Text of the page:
These measures are simple ways of improving immune system health, and creating some natural protection against developing a hypersensitive nervous system, which is why those suffering with eczema, food allergies, and other autoimmune-type illness also tend to benefit from applying these measures.

Clearly, following the recommendations listed above as a means to addressing seasonal allergies requires more effort than taking an over-the-counter drug like Claritin. Please keep in mind that in addition to helping you overcome seasonal allergies, following these recommendations can also help you improve your overall health without a number of "side" effects like dizziness and drowsiness.


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The one remedy I use when the allergy season starts up here in the Ohio Valley is honey. It is important that it is local honey and not a commercial brand that comes from somewhere else. This has helped me tremendously over the years and I am grateful to the person who first suggested it to me.

My allergies 'healed' after I followed the advice of my accupuncturist, who told me to stop eating any 'food' containing sugar. My allergies and headaches just disappeared! I feel better too when I'm eating less carbohydrates in general, except the real natural ones like vegetables. I'm so glad I know this now and that my health is in my own hands!

It is also good to practice natural nasal irrigation which can reduce the severity of allergies, and is just a great health practice to use all year long!

I would like to know what natural nasal irrigation is. I am very susceptible to allergies because my nose is very sensitive. I have a bad habit of picking and leaving the inside of my nose clear of any buildup. My GP recommended that I try nasonix, and I have found that it has been marvelous at building up my membrane walls, to make me less sensitive. While I don't know what nasonex really is, I do know that it is a very popular medication. If there is some natural nasal irrigation that would accomplish the same purpose, I would like to learn about it.

My allergies just hit me today, so I am going to get a Neti Pot, which my midwife recommended I use for my allergies while I'm pregnant. She said it is a saline solution that you use to rinse your nose of allergens. I think she said to use it twice a day. They sell them at Walgreens or you can get it online.

Nasal irrigation is the rinsing of you nasal passages ans sinuses. The outcome is really quite amazing! You need something called a Neti Pot. They cost about $10-$20 and I personally reccomend a stainless steel one, but anything is better than none! It looks like a little tea pot and you can fing them at health food and grocery stores. There should be directions in your neti pot, but if not:
put very warm, distilled water in your net pot, not quite filled to the top
add 1 tsp of sea salt (not iodized table salt)
add 1/2 - 1 tsp baking soda (this helps with the ph of your nose----VERY important

mix well and administer the neti pot as instructed...(tilt body SLIGHTLY fwd over a sink and place tip of neti into nose. tilt head to the side (open nostril towards sink)you may need to adjust your stance until you are in a position that allows the water solution to run out the open nostril and into the sink

MAKE SURE TO DRY YOU NASAL PASSAGES THOROUGHLY AFTERWARDS! If you don't, you could have cold-like symptoms afterwards....and who wants that.
I know it sounds like a lot to do, but after you do it, it is amazing .....absolutley amazing at how much better you will feel! You may even feel and see all the snot run OUT of your sinuses (those pesky things on the sid of your nose that ache!) and into the sink! WOW!

Autumn Waco, TX
I hope this helps! I am a SVER allergy sufferer and this really saves me!

December 2006 I began getting hives, seriously large hives. It was found to be food allergies from yellow #5 &#6, msg and several additives, preservatives. Traditional medications were not working along with watching my diet. After reading your article on Adding High doses of Vit. D to your diet I began taking 1200 IU per day. It's been three weeks since taking the vitamin and I have not had one breakout. However, my seasonal allergies are worse this spring than ever. So thank you for this recent article. I will try these accupressure points as well as a juice detox. I wish I would have known sooner regarding the Vit. D. Thank you for your help. I really enjoy reading your newsletter each week.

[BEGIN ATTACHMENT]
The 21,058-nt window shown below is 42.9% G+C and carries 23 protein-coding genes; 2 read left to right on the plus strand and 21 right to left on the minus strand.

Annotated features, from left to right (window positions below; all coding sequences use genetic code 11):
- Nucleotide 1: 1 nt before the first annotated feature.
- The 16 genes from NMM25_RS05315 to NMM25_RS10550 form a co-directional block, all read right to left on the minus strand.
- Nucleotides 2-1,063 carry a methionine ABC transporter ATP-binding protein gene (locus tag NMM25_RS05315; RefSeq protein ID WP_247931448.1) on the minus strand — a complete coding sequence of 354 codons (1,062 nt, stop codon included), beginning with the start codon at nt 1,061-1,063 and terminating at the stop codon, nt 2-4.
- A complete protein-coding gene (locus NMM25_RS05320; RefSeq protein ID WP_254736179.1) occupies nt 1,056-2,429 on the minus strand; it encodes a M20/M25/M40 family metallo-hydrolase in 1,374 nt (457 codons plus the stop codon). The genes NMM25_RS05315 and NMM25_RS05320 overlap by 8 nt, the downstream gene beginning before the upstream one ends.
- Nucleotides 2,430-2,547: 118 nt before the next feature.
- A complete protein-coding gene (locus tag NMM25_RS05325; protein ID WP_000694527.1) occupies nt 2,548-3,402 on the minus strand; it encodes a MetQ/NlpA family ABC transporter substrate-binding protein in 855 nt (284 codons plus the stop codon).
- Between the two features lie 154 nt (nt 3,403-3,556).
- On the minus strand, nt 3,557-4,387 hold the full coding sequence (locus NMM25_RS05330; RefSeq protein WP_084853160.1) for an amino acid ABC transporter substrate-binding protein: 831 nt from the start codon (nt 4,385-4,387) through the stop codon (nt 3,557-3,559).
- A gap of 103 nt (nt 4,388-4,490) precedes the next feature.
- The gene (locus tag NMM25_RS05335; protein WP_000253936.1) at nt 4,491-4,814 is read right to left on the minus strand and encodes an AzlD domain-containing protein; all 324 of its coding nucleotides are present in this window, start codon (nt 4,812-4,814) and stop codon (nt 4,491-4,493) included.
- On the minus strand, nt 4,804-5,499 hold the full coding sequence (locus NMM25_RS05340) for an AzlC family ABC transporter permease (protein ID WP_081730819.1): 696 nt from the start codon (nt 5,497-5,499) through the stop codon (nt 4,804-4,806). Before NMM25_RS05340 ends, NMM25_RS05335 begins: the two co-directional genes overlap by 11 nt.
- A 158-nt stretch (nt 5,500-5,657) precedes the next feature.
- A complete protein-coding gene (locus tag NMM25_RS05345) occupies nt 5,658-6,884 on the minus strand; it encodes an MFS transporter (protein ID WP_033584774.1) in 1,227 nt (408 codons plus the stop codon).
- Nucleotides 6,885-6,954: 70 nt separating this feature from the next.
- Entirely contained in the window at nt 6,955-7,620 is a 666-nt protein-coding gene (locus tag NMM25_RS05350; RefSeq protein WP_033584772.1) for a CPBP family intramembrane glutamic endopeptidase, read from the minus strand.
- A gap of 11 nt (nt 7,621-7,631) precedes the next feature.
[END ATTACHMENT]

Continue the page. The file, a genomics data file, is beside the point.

Karen P.- Grand Forks, ND

I have had good results with seasonal allergies by avoiding all grains containing gluten: wheat, oats, barley, rye, spelt, kamut, corn. I eat boiled brown rice, buckwheat and quinoa, and bake with coconut, rice, buckwheat, arrowroot, tapioca, almond/other nut flours.

Our daughter had bad seasonal allergies with asthma. We have worked with a Naturopath and from our experience your believes are spot on! We used high dose probiotics, elimination diet, high dose DHA and EPA, and got vitamin D levels up to an optimal level. It has been nearly 2 years and we have had NO issues with asthma and the allergies have not been nearly as bad. We do use stinging nettle tincture once in a while for the occasions where hayfever symptoms come up and that will usually clear up running nose and sneezing within 10 minutes. I could not be happier to be off the conventional medicine drug train and want to thank Dr Ben Kim for all his helpful insights!!

Stinging Nettles are a wonderful herb for allergies. You can get them fresh at the market in springtime--Delicious in soups and sauteed with olive oil and garlic.
You can use dried nettle leaf in tea infusions (about 8 hours of steeping). I can't say enough good things about this wonderful herb.

Don't be afraid of the stingers when you buy them fresh...
more info:


According to Acupressure's Potent Points by Michael Reed Gach:

<strong> Stimulation of LI-4 (Large Intestine 4 - between the index finger and thumb) is discouraged after the 1st month of pregnancy. It can induce labor/miscarriage.

Stimulation of SP-6 (Spleen 6 - four finger widths above the inner anklebone close to the back of the shinbone) is discouraged after the 7th month of pregnancy. It can induce labor and calm the fetus.</strong>

Both of these points are discussed in this article.

Note that stimulation of K-3 (Kidney 3 - midway between the inside ankle bone and the Achilles tendon in the back of the ankle) is discouraged after the 3rd month of pregnancy